Beatnik Birding: Patagonia Lake State Park, and the Patton’s

by Bryce W. Robinson

Neotropic Cormorant- Phalacrocorax brasilianus, at Patagonia Lake

Neotropic Cormorant- Phalacrocorax brasilianus, at Patagonia Lake

I arrived at Patagonia State Park on a nice evening a few days ago. I had travelled south from Tubac that afternoon after watching my last morning of migration up the Santa Cruz river. It was a bit hard to leave, I’ll admit. While passing through the border town Nogales in late afternoon, I saw a spectacle new to my eyes. Countless vultures filled the sky, from near eye level to stratospheric heights. I could not believe my eyes. The numbers were well above a thousand, and covered the sky as far as I could see. I cursed in awe, and continued on my way.

The state park was filled to capacity. I drove in without checking at the booth. Luckily the attendant had left for the evening, so I was not turned away from the camping grounds. I drove about searching for a place to park my home, finally settling on the day use parking lot. I was a bit nervous that I would draw attention from the rangers, and be chased from the park. Still, I settled in and went to sleep.

Luckily, when I awoke, I had not drawn any unwanted attention. The park was to be had, and so I set off. One bird was on my mind of course. That which was missed in Madera, the Elegant Trogon, had been seen in the riparian system east of the lake, only the day before. So I went for it. Along the way I birded the lake and found many things. Neotropic Cormorant was a first for me, so I stopped for a look and enjoyed their peculiar gutteral noises.

Another bird I found was the “Mexican” Mallard. I actually found a pair. They began some peculiar behaviors, which I intuitively read and readied my camera. Courtship behaviors ensued, and then copulation. Two superficially female Mallard ducks had done the deed, and I was privy. My discussion on the status of the Mexican Duck will be left for another post, as will the photos of the copulation event. The male being obviously not like a drake Mallard, one could imagine how much discussion is behind the decision to keep theses “subspecies” lumped with the typical Mallard.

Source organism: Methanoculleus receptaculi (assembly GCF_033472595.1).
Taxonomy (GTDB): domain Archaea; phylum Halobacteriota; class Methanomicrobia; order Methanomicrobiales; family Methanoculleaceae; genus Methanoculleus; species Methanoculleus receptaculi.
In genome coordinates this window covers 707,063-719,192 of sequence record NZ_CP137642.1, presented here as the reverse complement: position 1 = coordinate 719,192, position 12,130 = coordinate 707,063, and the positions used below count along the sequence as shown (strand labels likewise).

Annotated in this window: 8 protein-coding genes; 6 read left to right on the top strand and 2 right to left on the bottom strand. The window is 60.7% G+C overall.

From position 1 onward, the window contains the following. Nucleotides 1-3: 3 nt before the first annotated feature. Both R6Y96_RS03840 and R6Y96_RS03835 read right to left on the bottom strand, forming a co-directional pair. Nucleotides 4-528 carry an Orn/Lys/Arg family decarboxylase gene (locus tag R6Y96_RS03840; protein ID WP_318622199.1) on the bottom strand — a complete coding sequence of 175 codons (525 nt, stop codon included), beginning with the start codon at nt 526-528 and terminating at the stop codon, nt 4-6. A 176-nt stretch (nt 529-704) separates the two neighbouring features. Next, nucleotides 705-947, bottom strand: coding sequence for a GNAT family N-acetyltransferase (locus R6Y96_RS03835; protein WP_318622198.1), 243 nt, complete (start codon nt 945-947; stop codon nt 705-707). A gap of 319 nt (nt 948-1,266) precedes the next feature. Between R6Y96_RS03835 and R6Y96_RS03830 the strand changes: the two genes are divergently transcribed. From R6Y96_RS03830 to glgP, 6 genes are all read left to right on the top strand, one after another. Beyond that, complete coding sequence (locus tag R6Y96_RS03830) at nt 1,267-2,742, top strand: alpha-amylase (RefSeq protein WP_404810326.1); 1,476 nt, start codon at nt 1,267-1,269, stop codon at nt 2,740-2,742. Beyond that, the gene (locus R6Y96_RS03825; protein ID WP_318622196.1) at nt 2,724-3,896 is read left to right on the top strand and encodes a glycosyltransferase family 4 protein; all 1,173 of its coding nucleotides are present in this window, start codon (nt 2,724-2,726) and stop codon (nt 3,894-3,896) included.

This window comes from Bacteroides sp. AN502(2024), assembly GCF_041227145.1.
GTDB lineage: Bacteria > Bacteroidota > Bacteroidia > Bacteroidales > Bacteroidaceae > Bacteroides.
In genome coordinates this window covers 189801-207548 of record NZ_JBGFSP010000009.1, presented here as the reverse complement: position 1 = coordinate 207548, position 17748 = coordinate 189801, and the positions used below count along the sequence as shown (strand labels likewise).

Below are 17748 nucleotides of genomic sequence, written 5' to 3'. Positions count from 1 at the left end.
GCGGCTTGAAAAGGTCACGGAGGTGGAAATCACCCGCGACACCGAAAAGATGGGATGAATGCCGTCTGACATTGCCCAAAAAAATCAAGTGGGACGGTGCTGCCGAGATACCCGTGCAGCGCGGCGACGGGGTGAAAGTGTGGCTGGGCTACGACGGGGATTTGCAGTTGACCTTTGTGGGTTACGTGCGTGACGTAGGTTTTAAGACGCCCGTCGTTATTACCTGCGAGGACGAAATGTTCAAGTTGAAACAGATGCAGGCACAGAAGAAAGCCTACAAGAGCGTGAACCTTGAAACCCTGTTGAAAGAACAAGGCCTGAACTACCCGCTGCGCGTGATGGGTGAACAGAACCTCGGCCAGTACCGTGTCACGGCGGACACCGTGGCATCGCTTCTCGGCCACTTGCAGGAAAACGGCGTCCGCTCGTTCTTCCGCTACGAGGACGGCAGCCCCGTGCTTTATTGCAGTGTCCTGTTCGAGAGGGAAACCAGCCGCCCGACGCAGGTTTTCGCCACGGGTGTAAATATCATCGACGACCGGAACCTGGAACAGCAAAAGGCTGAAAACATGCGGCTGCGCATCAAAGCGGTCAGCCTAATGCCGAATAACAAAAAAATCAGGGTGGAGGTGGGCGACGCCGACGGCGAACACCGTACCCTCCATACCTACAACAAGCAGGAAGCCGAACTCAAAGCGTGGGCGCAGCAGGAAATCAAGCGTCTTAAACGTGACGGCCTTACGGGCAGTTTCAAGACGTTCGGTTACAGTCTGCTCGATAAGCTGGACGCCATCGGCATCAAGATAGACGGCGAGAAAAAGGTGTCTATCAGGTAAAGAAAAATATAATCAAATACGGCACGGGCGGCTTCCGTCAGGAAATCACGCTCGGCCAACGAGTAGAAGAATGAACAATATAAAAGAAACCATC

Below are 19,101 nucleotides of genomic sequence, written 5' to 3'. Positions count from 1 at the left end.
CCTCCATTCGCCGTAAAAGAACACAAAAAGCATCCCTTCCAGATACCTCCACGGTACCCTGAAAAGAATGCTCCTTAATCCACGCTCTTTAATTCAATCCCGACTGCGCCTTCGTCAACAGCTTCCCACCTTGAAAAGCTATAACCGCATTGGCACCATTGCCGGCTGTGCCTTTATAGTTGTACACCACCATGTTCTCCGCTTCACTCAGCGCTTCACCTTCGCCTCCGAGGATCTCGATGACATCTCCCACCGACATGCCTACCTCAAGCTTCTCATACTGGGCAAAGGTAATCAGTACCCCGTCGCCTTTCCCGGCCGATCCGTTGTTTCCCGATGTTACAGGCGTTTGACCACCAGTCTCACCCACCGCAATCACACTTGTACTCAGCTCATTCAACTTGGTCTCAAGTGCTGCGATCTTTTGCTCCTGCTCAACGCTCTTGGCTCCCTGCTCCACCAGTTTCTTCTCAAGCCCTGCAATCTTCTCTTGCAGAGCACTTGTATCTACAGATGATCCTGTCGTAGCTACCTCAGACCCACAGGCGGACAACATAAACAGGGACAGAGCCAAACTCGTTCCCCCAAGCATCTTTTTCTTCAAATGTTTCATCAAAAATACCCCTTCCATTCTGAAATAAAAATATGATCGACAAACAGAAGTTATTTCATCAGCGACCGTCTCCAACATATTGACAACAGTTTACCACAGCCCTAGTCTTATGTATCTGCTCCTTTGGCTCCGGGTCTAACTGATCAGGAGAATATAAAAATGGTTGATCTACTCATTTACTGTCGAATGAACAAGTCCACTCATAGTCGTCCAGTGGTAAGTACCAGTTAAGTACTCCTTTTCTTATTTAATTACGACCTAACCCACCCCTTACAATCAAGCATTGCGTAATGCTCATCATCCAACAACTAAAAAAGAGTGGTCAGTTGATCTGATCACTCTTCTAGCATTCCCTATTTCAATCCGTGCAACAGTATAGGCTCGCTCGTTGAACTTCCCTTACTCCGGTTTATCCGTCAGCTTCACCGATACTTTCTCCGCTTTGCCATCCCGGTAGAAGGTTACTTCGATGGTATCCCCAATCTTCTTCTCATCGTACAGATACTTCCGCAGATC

Male Great-tailed Grackle- Quiscalus mexicanus showing a leucistic primary.

Male Great-tailed Grackle- Quiscalus mexicanus showing a leucistic primary.

The above photo is of a Great-tailed Grackle, a very common and conspicuous bird of the southwest. I included it because it illustrates an aspect of the bird world which fascinates me to the highest degree; leucism. One primary feather on this bird is white as snow, and for what reason can only be left to speculation. Well, on my part. I actually am not sure if it is know why this occurs. Anyway, I wanted to include the photo, as I thought it to be quite interesting. It is neat what you can see when you really pay attention.

Vermilion Flycatcher- Pyrocephalus rubinus

Vermilion Flycatcher- Pyrocephalus rubinus

I ventured on my trogon quest, finding many treasures along the way. I spent around three hours coursing the river system with a keen eye out for the Elegant Trogon. Of course, my ear was tuned as well. As I searched, I realized how quickly I was learning the sounds of the southwest. I’m very excited to know many of the species by ear now.

The place was birdy, and I picked up a few new species to me. Photography is difficult in heavily wooded areas, but I came away with a few goodies. One prized photo is the Broad-billed Hummingbird shown below. The BBHU is a fairly common species in these parts, but I’m always delighted at the chance for a close look. Hummingbirds fascinate me, and their delicate features are likely the reason.

Broad-billed Hummingbird- Cynanthus latirostris

Broad-billed Hummingbird- Cynanthus latirostris

I walked out of the forest mid afternoon, without seeing this mystical tropical Trogon. I really tried to put it out of my mind. I had time to search elsewhere. Later that evening, after some relaxation, I left the park. I headed towards Patagonia, to park my car in the middle of town and awake the next morning for some hummingbird viewing at the famed Patton’s.

The Patton’s proved to be remarkable. Among the highlights were White-throated Sparrow, Scott’s Oriole, Rufous Hummingbird, and of course, the Violet-crowned Hummingbird. Never mind the large amounts of people that stopped by with tails of the amazing sighting of the Elegant Trogon at Patagonia Lake that morning. I was in heaven with the birds in this backyard. Still, I was a bit disappointed at my unluck, but little did I realize, the cards were still in my had. I hit the road that afternoon towards Sierra Vista, to meet up with my new friend Christie Van Cleve, and check out Huachuca Canyon.

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